That leaves Pickford and Lloris. Both are strong save makers, but each has question marks as well. Jordan Pickford and the Everton defense perked up in the second half of last season with a flurry of clean sheets, turning a horrible fantasy season suddenly into a wonderful one for the keeper. But which is the real Toffees’ defense, the one from the first half, or that of the second part? It’s always tempting to say that the brilliant late momentum will carry over, but often that is not the case.
As for Hugo Lloris, the captain of World Cup champions France has been remarkably consistent in London town, scoring 140-145 points each of the past four seasons. The Spurs’ defense is usually strong, although there is the worry that it could suffer with Kieran Trippier having left for Atletico Madrid, along with the rumors surrounding the possible exits of Toby Alderweireld and/or Danny Rose.
My High-Priced Pick: To be honest, I’m a bit wary that Pickford can repeat his heroics of last season, and 140-145 points from Lloris isn’t quite enough to justify his price tag. But if I had to pick one? If I’m not paying absolute top dollar, I’d rather roll the dice and hope for getting 155+ points than make the safe play for 145, which I can probably get at a lower price tag. That means Jordan Pickford. Interestingly, with the addition of VAR, Pickford — who saved three PKs last season, joint league high with Etheridge — could be well-primed to take advantage, rather than suffering.
We have a bevy of options in the mid-price range. Let’s leave out likely back-ups such as Chelsea’s Willy Caballero, Manchester City’s Claudio Bravo, and Manchester United’s Lee Grant, and focus on the other options:
- Arsenal’s Bernd Leno is a talented young keeper, but he managed only six clean sheets last season for a “Big Six” side, which is frankly pathetic. The defense doesn’t look like it’s solidified in front of him, at least at present. If Arsenal doesn’t make any moves to do so before the transfer window closes, going with Leno is way too speculative for my taste.
- Crystal Palace’s Vicente Guaita alternated back and forth with Wayne Hennessey, splitting minutes almost evenly last season. The pair combined for 148 points, which was more than Hugo Lloris. If you are sure that Guaita has the full-time job, he’s not a bad choice. But wouldn’t you rather be more certain? In the range of Captain Kirk 3rd strategies, if you feel like buying both Guaita and Hennessey, then maybe you can be.
- Leicester’s Kasper Schmeichel could be an interesting punt, given the spark that the Foxes received when Brendan Rodgers was hired. And Schmeichel did score 147 points once. But that was in the magical 2015-16 season when the Foxes won the EPL title, so it would be asking a lot to approach that level again.
- Watford’s Ben Foster has scored 113, 123, and 129 points in his three seasons with 3,000+ minutes. I’d rather take a chance on something more.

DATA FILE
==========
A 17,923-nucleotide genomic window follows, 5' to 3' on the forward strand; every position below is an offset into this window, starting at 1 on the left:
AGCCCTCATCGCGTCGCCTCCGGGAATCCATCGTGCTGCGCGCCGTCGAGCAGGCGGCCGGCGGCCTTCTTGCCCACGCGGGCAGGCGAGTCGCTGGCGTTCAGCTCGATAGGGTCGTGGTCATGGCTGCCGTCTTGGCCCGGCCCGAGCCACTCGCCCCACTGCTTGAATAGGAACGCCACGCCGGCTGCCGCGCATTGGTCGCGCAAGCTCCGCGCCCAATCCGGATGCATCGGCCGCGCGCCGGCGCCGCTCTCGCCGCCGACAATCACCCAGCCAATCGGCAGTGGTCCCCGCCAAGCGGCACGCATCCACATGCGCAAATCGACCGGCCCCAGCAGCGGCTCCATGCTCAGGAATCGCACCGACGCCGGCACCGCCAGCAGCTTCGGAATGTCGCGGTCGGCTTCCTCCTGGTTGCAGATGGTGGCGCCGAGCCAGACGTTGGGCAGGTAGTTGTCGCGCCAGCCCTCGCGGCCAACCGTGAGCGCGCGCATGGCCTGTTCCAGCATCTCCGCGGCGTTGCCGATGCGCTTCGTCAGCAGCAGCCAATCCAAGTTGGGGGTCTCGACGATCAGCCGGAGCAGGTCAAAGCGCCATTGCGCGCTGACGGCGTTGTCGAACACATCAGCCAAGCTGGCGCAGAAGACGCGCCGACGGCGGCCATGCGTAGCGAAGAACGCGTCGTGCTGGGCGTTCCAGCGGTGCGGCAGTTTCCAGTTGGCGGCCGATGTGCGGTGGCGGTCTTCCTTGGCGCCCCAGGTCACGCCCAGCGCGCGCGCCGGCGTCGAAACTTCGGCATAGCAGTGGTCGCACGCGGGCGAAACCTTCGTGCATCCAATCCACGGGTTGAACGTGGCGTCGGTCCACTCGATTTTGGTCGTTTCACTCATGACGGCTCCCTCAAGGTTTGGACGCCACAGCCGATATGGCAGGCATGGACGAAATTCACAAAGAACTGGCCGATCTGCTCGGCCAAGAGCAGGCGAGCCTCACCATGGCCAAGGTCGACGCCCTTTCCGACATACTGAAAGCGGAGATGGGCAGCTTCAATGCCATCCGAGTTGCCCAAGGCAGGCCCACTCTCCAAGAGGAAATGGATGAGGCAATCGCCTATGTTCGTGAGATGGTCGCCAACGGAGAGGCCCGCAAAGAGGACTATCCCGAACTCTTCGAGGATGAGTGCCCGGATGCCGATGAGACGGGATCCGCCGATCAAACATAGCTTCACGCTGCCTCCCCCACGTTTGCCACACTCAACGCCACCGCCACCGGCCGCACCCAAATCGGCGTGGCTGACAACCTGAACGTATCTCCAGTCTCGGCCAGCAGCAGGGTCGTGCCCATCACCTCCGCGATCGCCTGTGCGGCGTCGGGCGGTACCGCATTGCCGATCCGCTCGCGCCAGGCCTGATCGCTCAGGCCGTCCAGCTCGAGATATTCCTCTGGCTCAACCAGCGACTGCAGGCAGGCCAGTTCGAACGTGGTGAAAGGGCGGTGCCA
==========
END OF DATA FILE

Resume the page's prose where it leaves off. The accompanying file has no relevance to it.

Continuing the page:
- I had high hopes for Newcastle’s Martin Dubravka in a full season with the Magpies last year, but he disappointed a bit with only 131 points. I really like his talent, and I wouldn’t be surprised at all to see him improve to somewhere in the 140-150 range, but I also wouldn’t be shocked to see him remain in the 130s or even dip into the 120s.
- Wolves’ Rui Patricio simply should have scored more points last season. The team had a great year, particularly on defense, allowing the joint fifth-fewest goals in the league with Everton (notably fewer than Arsenal or Manchester United), but the Portugal international somehow only secured seven clean sheets, tying for 9th most. So he should theoretically score more points this season, but will it be enough of a boost to justify his price rise? I might instead prefer to roll the dice and take a chance on a keeper from this year’s crop of promoted teams at £4.5m.
My Mid-Tier Pick: Did your eagle eyes notice somebody priced at £5.0m missing from the above list? Well, there’s a reason for that! The option I like best at is actually West Ham’s Lucasz Fabianski. He was #6 among keepers last season with 143 points, and twice in the prior four campaigns he notched 150+ points. Ranking in the top three in saves each of the past five seasons and averaging a remarkable 131 stops per campaign in that stretch, the Fab Man epitomizes the rule that you don’t need to be attached to a stellar defense to be a strong fantasy keeper.
THE RETURNING TEAMS
When Official FPL saddles a starting keeper from a returning team with the budget £4.5m price tag, it’s a wet-fish-across-the-face sign of disrespect. Naturally, that means it will be difficult to find joy. I’m not giving up, though, so let’s dig in and see if there’s a diamond or two in the rough.
- Bournemouth’s Asmir Begovic, Artur Boruc and Mark Travers are all serviceable options, but you want a keeper who you can rotate in your fantasy team when he has a good match-up, not one who is on a merry-go-round for his actual team. You also would ideally prefer a better defensive set-up than Eddie Howe’s attack-minded (open at the back) Bournemouth...
- In one sense, it’s a similar situation in Burnley, where Tom Heaton, Nick Pope, and Joe Hart are all priced the same. But the Clarets actually play defense under Sean Dyche! Hart seems to be a near-lock as the odd man out, so the starting role is really between Heaton and Pope, and the favorite could become clear very shortly. Whomever gets the call from Dyche is an outstanding option at this price. Heaton scored 149 and 150 points in his two full seasons, while Pope delivered 152 in 2017-18 before missing last year with injury. Keep watch!
- Brighton’s Mat Ryan enjoyed an outstanding debut season with 146 points before plummeting to 104 last year. Again, a reminder that you may be better served going with a newly-promoted keeper on the cheap than one whose previous success resulted in a price rise. As for Ryan, perhaps it was just a sophomore slump, and his junior season will see a return to form.